Aldo Sergio: I think that irony has the ability to strengthen a concept
and at the same time make it more accessible and less frightening. It
allows the public to approach and to think about my work.

What does the pixelation represent to you?

Aldo Sergio: he pixels alter the image and this allows me to put
a certain distance between the public and the work. On the other
hand, the igurative elements draw the observer in. In a way it’s a metaphor of life, where no understanding is possible except from a certain distance. his is just one interpretation — the sense of what I do is constantly changing,
even for me, and I have only to gain from that.

How do you choose which aspect of the subject to pixelate? In some, it seems to only be part of their body while in others, it’s the whole of them.

Aldo Sergio: My work articulates itself through various levels of alteration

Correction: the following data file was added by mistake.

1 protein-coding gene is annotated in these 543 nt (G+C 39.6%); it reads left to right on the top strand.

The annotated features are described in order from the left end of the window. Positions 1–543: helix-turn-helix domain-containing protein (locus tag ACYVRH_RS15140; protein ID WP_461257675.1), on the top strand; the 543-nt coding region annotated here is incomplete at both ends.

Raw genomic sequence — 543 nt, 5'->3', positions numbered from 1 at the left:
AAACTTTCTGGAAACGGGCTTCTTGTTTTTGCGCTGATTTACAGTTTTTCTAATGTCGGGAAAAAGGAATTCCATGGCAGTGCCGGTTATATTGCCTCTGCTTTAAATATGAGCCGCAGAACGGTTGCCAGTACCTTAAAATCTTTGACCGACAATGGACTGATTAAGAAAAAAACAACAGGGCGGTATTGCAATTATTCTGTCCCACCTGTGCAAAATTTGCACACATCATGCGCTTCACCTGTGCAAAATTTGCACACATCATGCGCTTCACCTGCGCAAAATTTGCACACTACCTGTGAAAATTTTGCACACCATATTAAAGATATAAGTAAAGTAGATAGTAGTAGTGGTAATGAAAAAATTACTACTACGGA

of the image — through processes of decomposition, magnification, fragmentation. I alternate between underlining and omission. The constant theme is the coexistence of doubt and certainty.

Atto Primo – First Act, oil on linen, 110x170cm 2017 (detail)

What is the relationship between your work and technology?

Sergio: In the past few years, my paintings have been strongly influenced by technology, more or less consciously; even just by the simple fact that most of
the images that we consume every day are projected on
screens and composed of pixels.

You seem to come back to religious subjects and the natural world time and again. Why are you drawn to these themes?